As seen in India, successful scale up of the technology will need the involvement and support not just of the brick industry but other stakeholders, specifically policy makers. This will be particularly important for overcoming the barriers that FaL-G will face in replacing conventional and well-established kiln technologies. The Indian experience with FaL-G technology provides a lot of learning that can help shape favourable policies in Bangladesh, particularly in addressing the implementation challenges that are similar in both countries. Experience shows that scaling up such technologies requires both ‘supply side’ push through technology assistance, capacity building and government policies that incentivise the adoption of such technologies, as well as ‘demand side’ pull through, favourable, public procurement policy that promotes sourcing of resource-efficient bricks by construction companies, and through a well-designed awareness campaign for educating the public.

While the adoption of resource efficient brick technology like FaL-G in Bangladesh will help in addressing many pressing environmental and social issues in Bangladesh, the learnings from successful technology transfer from India to Bangladesh will open up opportunities for knowledge transfer to other countries of Asia and Africa dominated by clay brick technology.

Ritu Bharadwaj is a Senior Program Manager for the Institute for Industrial Productivity (IIP), based in New Delhi. Somnath Bhattacharjee is IIP’s Country Director for India. (Conflict of interest declaration: the authors are managing the DFID-funded initiative to introduce and scale up the use of FaL-G technology).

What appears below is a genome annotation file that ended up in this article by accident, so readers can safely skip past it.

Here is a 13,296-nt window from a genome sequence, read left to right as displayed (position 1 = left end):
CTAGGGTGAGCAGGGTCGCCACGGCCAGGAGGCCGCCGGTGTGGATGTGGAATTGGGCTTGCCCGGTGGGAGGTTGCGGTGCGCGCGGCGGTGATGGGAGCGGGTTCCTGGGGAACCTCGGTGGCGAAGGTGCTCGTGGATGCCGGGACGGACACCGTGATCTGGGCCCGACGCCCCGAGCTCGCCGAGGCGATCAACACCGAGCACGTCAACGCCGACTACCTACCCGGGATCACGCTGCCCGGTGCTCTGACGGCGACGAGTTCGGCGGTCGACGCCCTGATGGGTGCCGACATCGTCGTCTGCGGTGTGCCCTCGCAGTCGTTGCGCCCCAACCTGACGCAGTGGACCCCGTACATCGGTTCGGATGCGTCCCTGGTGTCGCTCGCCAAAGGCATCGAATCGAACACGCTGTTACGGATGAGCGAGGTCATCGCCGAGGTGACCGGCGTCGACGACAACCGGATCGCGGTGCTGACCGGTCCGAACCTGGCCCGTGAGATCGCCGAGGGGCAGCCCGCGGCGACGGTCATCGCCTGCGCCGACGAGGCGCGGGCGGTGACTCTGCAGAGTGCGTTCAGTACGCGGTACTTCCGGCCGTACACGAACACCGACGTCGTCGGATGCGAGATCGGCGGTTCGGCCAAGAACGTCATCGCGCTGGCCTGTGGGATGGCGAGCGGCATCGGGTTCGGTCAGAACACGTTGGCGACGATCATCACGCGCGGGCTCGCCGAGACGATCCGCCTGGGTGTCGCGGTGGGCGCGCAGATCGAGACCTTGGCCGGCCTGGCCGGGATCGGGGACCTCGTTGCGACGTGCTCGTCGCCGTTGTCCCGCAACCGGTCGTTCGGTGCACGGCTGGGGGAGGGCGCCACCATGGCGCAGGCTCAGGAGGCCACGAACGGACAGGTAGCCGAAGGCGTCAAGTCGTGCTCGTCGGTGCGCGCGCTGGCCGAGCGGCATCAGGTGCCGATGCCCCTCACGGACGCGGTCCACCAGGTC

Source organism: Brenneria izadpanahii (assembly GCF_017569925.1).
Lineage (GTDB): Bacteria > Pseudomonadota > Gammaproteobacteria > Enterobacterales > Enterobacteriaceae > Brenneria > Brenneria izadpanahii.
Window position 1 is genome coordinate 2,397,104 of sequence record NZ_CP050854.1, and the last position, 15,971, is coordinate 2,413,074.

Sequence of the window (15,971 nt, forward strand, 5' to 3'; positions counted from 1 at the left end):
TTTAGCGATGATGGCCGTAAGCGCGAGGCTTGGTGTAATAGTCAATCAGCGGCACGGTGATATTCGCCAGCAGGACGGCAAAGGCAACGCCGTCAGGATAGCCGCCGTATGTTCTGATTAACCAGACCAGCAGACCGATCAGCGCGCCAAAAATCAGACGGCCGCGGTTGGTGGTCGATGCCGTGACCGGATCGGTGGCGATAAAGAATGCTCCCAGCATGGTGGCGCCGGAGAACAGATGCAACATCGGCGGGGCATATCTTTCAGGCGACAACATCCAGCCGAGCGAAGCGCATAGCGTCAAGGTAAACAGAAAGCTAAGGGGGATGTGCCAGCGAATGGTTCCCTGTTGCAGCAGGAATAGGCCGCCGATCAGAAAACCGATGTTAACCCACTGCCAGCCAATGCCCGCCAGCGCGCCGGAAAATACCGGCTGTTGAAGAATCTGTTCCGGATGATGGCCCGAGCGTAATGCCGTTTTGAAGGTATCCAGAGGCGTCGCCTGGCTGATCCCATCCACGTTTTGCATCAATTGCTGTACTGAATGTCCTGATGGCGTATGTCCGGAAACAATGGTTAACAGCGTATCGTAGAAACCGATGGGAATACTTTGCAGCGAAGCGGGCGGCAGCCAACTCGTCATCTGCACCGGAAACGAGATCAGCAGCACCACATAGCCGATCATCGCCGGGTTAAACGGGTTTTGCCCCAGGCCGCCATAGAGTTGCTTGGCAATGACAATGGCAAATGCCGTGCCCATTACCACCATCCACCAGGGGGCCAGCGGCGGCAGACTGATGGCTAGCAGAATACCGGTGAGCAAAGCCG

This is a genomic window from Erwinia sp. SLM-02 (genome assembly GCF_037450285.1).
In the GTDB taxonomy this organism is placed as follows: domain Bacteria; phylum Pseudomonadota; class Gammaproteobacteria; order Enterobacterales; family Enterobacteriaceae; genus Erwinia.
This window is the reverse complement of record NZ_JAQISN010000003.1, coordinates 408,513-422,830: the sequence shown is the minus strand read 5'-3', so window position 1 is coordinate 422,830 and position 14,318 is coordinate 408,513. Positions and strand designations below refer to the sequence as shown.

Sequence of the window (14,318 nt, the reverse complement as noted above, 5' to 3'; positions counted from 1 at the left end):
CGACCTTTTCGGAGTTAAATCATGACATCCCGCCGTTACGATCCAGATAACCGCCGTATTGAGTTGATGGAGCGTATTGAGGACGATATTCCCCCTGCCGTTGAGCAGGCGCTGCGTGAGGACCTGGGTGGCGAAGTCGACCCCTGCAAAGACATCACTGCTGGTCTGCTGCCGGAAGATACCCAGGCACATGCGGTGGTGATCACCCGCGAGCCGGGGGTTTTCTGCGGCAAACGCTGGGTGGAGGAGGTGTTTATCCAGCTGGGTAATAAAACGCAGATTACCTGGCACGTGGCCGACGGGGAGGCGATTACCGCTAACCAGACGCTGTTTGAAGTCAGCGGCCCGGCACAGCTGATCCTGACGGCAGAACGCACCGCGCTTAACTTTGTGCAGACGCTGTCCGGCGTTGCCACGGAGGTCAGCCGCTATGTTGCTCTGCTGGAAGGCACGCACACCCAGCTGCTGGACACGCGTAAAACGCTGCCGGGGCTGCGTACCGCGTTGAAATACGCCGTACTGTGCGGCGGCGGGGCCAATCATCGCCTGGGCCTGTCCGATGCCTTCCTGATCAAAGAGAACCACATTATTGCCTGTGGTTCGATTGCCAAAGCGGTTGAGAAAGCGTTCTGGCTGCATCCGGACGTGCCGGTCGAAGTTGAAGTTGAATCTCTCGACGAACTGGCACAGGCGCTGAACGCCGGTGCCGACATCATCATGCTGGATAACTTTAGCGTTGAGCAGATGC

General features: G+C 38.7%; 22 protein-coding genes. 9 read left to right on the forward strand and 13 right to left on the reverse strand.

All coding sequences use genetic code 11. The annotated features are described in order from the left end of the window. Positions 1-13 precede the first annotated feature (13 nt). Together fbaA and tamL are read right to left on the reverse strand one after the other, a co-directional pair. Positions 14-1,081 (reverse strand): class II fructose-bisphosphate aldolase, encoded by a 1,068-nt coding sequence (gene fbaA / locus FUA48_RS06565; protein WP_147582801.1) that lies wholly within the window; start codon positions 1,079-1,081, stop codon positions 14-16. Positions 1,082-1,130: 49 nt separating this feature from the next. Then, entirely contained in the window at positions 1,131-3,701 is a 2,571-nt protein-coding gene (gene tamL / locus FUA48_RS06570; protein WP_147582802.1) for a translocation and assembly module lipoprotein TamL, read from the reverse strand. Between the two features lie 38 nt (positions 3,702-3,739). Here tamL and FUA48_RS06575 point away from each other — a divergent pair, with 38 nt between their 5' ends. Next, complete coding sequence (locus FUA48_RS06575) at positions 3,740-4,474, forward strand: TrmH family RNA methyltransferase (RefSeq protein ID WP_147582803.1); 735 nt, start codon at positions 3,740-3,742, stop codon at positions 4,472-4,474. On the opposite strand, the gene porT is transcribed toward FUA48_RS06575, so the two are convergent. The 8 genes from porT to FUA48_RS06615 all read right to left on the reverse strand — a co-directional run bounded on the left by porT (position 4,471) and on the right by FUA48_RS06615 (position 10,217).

Ritu Bharadwaj

Ritu Bharadwaj is a Senior Program Manager for the Institute for Industrial Productivity (IIP), based in New Delhi, India.

Somnath Bhattacharjee

Somnath Bhattacharjee is the Institute for Industrial Productivity's Country Director for India.

2 Comments

  • yes time is going out very quickly to work together with India specially for producing fly ask brick which will save Bangladesh as well as will contribute significantly to India for maintaining natural environment. ultimately,

  • Very well written article, highlighting challenges in educating brickfield owners to practice producing “Green Bricks”. Excellent introduction of Fly Ash bricks! I would like to add that in order to achieve “Green Bricks” status, advance design kilns and use of new materials for bricks must also use “Green Coal” with high heat value, low ash and low sulfur. You can find a write up on RCI GREEN AND CLEAN COAL here.